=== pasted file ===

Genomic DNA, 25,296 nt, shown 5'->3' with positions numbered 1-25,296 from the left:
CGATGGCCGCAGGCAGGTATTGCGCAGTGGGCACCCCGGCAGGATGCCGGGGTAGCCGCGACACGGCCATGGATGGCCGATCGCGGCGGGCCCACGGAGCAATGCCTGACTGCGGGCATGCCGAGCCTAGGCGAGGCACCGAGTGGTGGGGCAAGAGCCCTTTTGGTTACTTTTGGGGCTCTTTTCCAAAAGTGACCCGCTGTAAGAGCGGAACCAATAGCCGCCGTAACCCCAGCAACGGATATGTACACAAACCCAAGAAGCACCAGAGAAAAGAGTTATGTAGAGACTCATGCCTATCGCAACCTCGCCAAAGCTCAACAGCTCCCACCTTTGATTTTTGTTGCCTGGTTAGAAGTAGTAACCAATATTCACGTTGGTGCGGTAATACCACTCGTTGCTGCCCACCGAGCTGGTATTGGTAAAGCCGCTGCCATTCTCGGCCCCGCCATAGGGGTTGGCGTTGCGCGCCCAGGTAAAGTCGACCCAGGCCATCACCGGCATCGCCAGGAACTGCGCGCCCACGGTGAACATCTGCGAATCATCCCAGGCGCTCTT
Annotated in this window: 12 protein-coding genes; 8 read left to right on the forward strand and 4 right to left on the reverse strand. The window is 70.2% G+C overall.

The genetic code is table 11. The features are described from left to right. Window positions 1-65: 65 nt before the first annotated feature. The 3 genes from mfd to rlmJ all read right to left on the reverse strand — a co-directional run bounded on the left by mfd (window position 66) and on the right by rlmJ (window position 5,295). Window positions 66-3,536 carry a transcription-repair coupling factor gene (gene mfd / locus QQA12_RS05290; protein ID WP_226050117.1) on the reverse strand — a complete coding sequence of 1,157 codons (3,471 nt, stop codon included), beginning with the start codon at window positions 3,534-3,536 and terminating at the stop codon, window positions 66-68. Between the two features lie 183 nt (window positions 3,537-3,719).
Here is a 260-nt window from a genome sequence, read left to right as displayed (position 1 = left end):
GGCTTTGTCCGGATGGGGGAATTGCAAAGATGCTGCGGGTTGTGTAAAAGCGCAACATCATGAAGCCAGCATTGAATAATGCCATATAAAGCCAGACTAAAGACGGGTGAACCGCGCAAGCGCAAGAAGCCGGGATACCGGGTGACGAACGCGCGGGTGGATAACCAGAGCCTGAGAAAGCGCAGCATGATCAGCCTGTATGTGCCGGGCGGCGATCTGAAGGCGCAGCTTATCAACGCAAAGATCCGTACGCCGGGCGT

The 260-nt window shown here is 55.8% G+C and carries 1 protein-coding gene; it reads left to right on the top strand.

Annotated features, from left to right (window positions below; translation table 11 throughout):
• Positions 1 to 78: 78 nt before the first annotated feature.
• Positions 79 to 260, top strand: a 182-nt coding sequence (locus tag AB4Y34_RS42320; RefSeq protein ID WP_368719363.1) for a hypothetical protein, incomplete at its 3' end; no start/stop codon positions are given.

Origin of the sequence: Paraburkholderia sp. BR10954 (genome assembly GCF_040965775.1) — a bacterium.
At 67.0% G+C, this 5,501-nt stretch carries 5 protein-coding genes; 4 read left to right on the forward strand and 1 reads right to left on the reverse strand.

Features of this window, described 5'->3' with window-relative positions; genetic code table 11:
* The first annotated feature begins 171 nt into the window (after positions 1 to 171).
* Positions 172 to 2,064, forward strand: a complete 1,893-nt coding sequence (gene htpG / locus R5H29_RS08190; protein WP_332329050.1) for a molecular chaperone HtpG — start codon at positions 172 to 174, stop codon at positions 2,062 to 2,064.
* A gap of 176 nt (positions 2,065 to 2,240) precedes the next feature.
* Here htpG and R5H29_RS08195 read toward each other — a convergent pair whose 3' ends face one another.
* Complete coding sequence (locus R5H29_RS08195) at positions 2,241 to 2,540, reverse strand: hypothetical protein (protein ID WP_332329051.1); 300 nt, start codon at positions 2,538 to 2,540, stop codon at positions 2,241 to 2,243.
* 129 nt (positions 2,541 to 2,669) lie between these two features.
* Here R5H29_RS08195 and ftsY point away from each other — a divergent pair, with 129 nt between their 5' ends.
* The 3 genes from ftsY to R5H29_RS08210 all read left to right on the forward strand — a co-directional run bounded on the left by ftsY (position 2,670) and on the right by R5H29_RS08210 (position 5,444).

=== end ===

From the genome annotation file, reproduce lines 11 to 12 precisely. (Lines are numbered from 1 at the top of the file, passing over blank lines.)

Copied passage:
Origin of the sequence: Paraburkholderia sp. BR10954 (genome assembly GCF_040965775.1) — a bacterium.
At 67.0% G+C, this 5,501-nt stretch carries 5 protein-coding genes; 4 read left to right on the forward strand and 1 reads right to left on the reverse strand.